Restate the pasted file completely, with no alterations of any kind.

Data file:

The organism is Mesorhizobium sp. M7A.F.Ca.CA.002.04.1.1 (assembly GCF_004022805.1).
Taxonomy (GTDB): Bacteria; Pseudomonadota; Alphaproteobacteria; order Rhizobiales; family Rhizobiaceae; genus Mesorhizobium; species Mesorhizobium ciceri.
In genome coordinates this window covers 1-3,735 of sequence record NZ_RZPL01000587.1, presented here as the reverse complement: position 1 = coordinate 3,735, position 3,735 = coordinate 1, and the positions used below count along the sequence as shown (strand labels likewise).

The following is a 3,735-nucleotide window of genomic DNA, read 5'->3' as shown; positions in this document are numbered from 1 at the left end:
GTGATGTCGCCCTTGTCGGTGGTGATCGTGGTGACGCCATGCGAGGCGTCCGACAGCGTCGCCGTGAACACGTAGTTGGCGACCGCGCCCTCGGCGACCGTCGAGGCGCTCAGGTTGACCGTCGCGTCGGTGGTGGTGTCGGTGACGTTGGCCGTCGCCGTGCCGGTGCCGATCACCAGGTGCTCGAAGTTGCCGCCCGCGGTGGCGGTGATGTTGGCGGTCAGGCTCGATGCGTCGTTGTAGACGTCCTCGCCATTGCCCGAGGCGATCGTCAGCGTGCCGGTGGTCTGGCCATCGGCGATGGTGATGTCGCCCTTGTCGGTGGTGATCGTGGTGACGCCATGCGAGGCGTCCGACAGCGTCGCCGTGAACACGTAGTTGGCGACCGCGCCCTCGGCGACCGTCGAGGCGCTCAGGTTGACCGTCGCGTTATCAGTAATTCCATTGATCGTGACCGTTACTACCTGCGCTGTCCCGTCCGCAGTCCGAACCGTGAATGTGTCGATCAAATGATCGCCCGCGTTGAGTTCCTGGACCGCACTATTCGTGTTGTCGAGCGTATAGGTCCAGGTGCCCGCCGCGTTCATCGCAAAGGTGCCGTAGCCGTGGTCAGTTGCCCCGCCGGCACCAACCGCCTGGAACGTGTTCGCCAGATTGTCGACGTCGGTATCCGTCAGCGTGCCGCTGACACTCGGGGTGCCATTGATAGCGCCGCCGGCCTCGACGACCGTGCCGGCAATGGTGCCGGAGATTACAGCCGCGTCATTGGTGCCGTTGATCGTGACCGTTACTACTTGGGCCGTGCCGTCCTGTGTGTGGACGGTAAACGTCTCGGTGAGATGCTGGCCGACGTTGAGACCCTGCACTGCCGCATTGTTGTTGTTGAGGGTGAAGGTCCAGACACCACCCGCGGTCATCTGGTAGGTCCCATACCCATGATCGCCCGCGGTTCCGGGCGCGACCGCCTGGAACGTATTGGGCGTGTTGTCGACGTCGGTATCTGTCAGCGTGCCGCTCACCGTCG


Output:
The organism is Mesorhizobium sp. M7A.F.Ca.CA.002.04.1.1 (assembly GCF_004022805.1).
Taxonomy (GTDB): Bacteria; Pseudomonadota; Alphaproteobacteria; order Rhizobiales; family Rhizobiaceae; genus Mesorhizobium; species Mesorhizobium ciceri.
In genome coordinates this window covers 1-3,735 of sequence record NZ_RZPL01000587.1, presented here as the reverse complement: position 1 = coordinate 3,735, position 3,735 = coordinate 1, and the positions used below count along the sequence as shown (strand labels likewise).

The following is a 3,735-nucleotide window of genomic DNA, read 5'->3' as shown; positions in this document are numbered from 1 at the left end:
GTGATGTCGCCCTTGTCGGTGGTGATCGTGGTGACGCCATGCGAGGCGTCCGACAGCGTCGCCGTGAACACGTAGTTGGCGACCGCGCCCTCGGCGACCGTCGAGGCGCTCAGGTTGACCGTCGCGTCGGTGGTGGTGTCGGTGACGTTGGCCGTCGCCGTGCCGGTGCCGATCACCAGGTGCTCGAAGTTGCCGCCCGCGGTGGCGGTGATGTTGGCGGTCAGGCTCGATGCGTCGTTGTAGACGTCCTCGCCATTGCCCGAGGCGATCGTCAGCGTGCCGGTGGTCTGGCCATCGGCGATGGTGATGTCGCCCTTGTCGGTGGTGATCGTGGTGACGCCATGCGAGGCGTCCGACAGCGTCGCCGTGAACACGTAGTTGGCGACCGCGCCCTCGGCGACCGTCGAGGCGCTCAGGTTGACCGTCGCGTTATCAGTAATTCCATTGATCGTGACCGTTACTACCTGCGCTGTCCCGTCCGCAGTCCGAACCGTGAATGTGTCGATCAAATGATCGCCCGCGTTGAGTTCCTGGACCGCACTATTCGTGTTGTCGAGCGTATAGGTCCAGGTGCCCGCCGCGTTCATCGCAAAGGTGCCGTAGCCGTGGTCAGTTGCCCCGCCGGCACCAACCGCCTGGAACGTGTTCGCCAGATTGTCGACGTCGGTATCCGTCAGCGTGCCGCTGACACTCGGGGTGCCATTGATAGCGCCGCCGGCCTCGACGACCGTGCCGGCAATGGTGCCGGAGATTACAGCCGCGTCATTGGTGCCGTTGATCGTGACCGTTACTACTTGGGCCGTGCCGTCCTGTGTGTGGACGGTAAACGTCTCGGTGAGATGCTGGCCGACGTTGAGACCCTGCACTGCCGCATTGTTGTTGTTGAGGGTGAAGGTCCAGACACCACCCGCGGTCATCTGGTAGGTCCCATACCCATGATCGCCCGCGGTTCCGGGCGCGACCGCCTGGAACGTATTGGGCGTGTTGTCGACGTCGGTATCTGTCAGCGTGCCGCTCACCGTCG